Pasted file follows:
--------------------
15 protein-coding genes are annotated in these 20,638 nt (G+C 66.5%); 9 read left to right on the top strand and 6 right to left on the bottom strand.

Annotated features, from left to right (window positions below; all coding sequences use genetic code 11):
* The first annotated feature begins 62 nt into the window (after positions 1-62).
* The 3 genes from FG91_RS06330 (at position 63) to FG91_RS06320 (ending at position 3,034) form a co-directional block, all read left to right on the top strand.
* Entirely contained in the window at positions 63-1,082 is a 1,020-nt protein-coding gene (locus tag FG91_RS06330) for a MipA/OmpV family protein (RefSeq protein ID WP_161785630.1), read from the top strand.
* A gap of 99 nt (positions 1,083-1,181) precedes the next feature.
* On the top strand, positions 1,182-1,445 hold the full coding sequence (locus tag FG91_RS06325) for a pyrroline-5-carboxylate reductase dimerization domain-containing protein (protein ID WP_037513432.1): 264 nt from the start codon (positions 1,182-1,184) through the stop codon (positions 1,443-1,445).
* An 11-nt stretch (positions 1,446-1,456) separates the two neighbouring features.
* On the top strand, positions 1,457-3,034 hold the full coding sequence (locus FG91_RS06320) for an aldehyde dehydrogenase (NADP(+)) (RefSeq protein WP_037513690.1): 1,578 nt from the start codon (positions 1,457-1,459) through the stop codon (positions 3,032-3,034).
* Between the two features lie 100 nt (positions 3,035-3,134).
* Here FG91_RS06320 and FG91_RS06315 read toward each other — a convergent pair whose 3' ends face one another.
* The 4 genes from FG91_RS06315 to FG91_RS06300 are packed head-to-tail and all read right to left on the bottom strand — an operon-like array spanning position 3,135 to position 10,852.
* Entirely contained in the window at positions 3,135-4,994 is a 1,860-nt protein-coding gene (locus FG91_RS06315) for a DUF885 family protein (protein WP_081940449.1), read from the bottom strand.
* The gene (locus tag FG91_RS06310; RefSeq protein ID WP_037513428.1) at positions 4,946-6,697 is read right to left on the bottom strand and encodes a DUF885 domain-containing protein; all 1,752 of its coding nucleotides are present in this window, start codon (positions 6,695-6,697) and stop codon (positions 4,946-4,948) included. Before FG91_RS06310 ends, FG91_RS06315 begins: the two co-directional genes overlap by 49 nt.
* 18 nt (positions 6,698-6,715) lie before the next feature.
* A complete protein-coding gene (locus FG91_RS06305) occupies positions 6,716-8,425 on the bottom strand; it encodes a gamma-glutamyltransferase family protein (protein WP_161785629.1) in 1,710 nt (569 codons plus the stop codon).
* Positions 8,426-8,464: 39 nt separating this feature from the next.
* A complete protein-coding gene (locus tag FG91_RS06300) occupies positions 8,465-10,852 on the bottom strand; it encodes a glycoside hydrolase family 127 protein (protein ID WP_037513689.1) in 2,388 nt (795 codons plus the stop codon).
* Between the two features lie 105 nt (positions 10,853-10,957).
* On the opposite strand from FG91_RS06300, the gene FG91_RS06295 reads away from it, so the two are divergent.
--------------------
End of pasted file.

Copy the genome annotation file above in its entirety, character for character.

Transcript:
15 protein-coding genes are annotated in these 20,638 nt (G+C 66.5%); 9 read left to right on the top strand and 6 right to left on the bottom strand.

Annotated features, from left to right (window positions below; all coding sequences use genetic code 11):
* The first annotated feature begins 62 nt into the window (after positions 1-62).
* The 3 genes from FG91_RS06330 (at position 63) to FG91_RS06320 (ending at position 3,034) form a co-directional block, all read left to right on the top strand.
* Entirely contained in the window at positions 63-1,082 is a 1,020-nt protein-coding gene (locus tag FG91_RS06330) for a MipA/OmpV family protein (RefSeq protein ID WP_161785630.1), read from the top strand.
* A gap of 99 nt (positions 1,083-1,181) precedes the next feature.
* On the top strand, positions 1,182-1,445 hold the full coding sequence (locus tag FG91_RS06325) for a pyrroline-5-carboxylate reductase dimerization domain-containing protein (protein ID WP_037513432.1): 264 nt from the start codon (positions 1,182-1,184) through the stop codon (positions 1,443-1,445).
* An 11-nt stretch (positions 1,446-1,456) separates the two neighbouring features.
* On the top strand, positions 1,457-3,034 hold the full coding sequence (locus FG91_RS06320) for an aldehyde dehydrogenase (NADP(+)) (RefSeq protein WP_037513690.1): 1,578 nt from the start codon (positions 1,457-1,459) through the stop codon (positions 3,032-3,034).
* Between the two features lie 100 nt (positions 3,035-3,134).
* Here FG91_RS06320 and FG91_RS06315 read toward each other — a convergent pair whose 3' ends face one another.
* The 4 genes from FG91_RS06315 to FG91_RS06300 are packed head-to-tail and all read right to left on the bottom strand — an operon-like array spanning position 3,135 to position 10,852.
* Entirely contained in the window at positions 3,135-4,994 is a 1,860-nt protein-coding gene (locus FG91_RS06315) for a DUF885 family protein (protein WP_081940449.1), read from the bottom strand.
* The gene (locus tag FG91_RS06310; RefSeq protein ID WP_037513428.1) at positions 4,946-6,697 is read right to left on the bottom strand and encodes a DUF885 domain-containing protein; all 1,752 of its coding nucleotides are present in this window, start codon (positions 6,695-6,697) and stop codon (positions 4,946-4,948) included. Before FG91_RS06310 ends, FG91_RS06315 begins: the two co-directional genes overlap by 49 nt.
* 18 nt (positions 6,698-6,715) lie before the next feature.
* A complete protein-coding gene (locus FG91_RS06305) occupies positions 6,716-8,425 on the bottom strand; it encodes a gamma-glutamyltransferase family protein (protein WP_161785629.1) in 1,710 nt (569 codons plus the stop codon).
* Positions 8,426-8,464: 39 nt separating this feature from the next.
* A complete protein-coding gene (locus tag FG91_RS06300) occupies positions 8,465-10,852 on the bottom strand; it encodes a glycoside hydrolase family 127 protein (protein ID WP_037513689.1) in 2,388 nt (795 codons plus the stop codon).
* Between the two features lie 105 nt (positions 10,853-10,957).
* On the opposite strand from FG91_RS06300, the gene FG91_RS06295 reads away from it, so the two are divergent.